- Companies could trim their 2021 and 2022 tax bills if they can fine tune their expense reporting systems to take advantage of a temporary increase to 100% from 50% in the business expense deduction for food and drinks at restaurants, according to Kevin M. Jacobs, a managing director and national tax office practice leader with Alvarez & Marsal Taxand.
Guidance on the two-year deduction hike that expires at the end of this year from the IRS left many unanswered questions but did help clarify that meals eligible for the full deduction must be from restaurants that primarily prepare food for “immediate consumption” regardless of whether it's consumed on-premises, but not grocery stores or other establishments like convenience stores that mainly sell pre-packaged food, according to Kathleen King, also a managing director with Alvarez & Marsal Taxand.
- Many companies are just now weighing the cost of capturing the data they need to realize the tax savings because “when this came to pass, many people were not worried about business meals; people were worried about how to stay afloat and the supply chain, and in that regard there are companies that aren’t aware of this benefit,” Jacobs said.
The prospect of shaving down corporate tax bills by tapping the temporary 100% business-meals expense tax deduction is a bright spot for CFOs bracing for rising dining costs as employees return to conferences and in-person meetings.
“I would anticipate an exponential increase this year of people having in-person business meals, so compared to 2021, you’re going to see a greater amount of expenses that would qualify and you’re in essence doubling the amount of the deduction,” Jacobs said in an interview. The short-term COVID-19 inspired deduction hike was included in the Consolidated Appropriations Act of 2021, and was aimed at helping the restaurant industry regain its footing in the wake of pandemic shutdowns, he said.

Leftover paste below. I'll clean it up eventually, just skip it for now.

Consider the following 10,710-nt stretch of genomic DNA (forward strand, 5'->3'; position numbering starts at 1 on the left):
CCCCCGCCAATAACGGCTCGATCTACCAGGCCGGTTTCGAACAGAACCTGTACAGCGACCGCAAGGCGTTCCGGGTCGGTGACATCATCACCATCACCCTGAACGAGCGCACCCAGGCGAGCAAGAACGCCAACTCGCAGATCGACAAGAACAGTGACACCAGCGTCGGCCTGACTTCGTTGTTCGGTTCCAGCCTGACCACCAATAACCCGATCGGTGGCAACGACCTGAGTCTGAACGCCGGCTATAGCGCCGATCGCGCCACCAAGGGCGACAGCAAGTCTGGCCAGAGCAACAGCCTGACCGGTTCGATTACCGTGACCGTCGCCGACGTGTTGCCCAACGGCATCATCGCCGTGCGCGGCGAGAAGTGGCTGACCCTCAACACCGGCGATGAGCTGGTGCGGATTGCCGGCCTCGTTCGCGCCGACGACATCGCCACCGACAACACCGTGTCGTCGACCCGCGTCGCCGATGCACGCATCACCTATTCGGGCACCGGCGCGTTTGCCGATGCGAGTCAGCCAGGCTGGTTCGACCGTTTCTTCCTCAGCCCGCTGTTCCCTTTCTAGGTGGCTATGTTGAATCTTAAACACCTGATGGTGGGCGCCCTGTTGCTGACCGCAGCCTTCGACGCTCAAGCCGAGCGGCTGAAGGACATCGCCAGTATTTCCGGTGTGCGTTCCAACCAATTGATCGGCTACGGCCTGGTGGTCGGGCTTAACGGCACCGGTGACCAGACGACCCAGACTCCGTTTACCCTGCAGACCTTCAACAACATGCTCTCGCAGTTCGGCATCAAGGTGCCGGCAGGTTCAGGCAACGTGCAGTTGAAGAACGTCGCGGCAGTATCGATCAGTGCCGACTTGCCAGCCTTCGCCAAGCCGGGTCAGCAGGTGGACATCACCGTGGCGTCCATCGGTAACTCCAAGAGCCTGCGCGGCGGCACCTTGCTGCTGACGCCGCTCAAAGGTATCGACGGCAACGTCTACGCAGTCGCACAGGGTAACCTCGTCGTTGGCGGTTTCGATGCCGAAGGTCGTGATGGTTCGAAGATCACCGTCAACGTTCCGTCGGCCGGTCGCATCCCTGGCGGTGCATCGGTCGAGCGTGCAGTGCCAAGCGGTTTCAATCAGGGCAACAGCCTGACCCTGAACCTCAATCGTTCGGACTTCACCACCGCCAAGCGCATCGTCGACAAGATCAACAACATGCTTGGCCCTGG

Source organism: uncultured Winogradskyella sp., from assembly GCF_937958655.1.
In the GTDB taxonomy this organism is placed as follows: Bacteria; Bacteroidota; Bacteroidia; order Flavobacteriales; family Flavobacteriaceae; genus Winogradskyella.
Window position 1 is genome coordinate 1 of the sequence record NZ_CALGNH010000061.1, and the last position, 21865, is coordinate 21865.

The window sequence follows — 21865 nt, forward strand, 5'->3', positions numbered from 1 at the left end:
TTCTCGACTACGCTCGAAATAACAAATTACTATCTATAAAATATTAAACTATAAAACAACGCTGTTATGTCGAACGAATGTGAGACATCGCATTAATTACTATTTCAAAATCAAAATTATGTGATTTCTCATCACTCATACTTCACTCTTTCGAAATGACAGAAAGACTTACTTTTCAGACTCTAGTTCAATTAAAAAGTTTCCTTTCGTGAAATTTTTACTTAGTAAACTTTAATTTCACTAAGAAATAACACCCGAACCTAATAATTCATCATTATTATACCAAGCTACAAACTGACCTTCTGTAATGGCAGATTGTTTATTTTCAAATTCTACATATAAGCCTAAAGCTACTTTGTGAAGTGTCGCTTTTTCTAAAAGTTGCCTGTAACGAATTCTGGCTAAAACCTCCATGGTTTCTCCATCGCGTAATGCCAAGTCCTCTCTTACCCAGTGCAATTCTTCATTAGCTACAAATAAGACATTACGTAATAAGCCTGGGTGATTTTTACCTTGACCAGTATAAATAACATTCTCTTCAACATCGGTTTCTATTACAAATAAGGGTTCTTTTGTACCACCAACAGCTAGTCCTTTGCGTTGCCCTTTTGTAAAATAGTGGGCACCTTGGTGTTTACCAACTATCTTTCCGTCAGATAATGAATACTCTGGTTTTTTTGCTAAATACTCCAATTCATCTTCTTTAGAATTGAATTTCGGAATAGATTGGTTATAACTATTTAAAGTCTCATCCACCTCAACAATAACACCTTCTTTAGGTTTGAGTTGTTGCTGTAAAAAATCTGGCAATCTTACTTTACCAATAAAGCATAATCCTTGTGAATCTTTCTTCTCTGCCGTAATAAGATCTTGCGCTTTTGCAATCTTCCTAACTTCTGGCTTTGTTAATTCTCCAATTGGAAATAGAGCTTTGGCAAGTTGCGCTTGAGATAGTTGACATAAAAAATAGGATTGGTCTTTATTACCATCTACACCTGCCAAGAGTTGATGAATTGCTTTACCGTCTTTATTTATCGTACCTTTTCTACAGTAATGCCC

But to benefit from it, companies must determine whether the meal was bought from an eligible restaurant under the IRS guidance, which can be difficult to do under typical expense reporting practices, King said. For example, a soda bought in a mall food court would be eligible but a soda bought at a pharmacy would not. In addition, under the strict reading of the guidance, take-out meals from sit-down restaurants would qualify but it’s unclear if meals acquired from a delivery service would, King said.
Companies would need to have separate line items in expense reports that would separate meals that come from restaurants from those that come from ineligible establishments, she said. Alternatively, large corporations could also estimate the percentage of meal expenses that are eligible based on a statistical sample of previous expenses, she said.
Because of the relatively murky IRS guidance and the temporary nature of the deduction, King said, many companies might not have adjusted their expense reporting practices to get the full benefit. But they should consider it, King said. “People still have time to figure it out,” she said, adding that it could also have implications beyond the cash tax savings. It could potentially enable a company to show a more favorable tax rate.
The temporary deduction hike comes as tax relief on business meals and business entertainment expenses have been whittled away over the years, going back to the Tax Reform Act of 1986, King said. More recently, the Tax Cuts and Jobs Act of 2017 sharply limited business entertainment expense deductions except for certain social carve-outs such as a company holiday party, she said.
Separately, companies could find their borrowing costs going up because of a 2017 tax change taking effect this year that limits their net business interest expense deduction.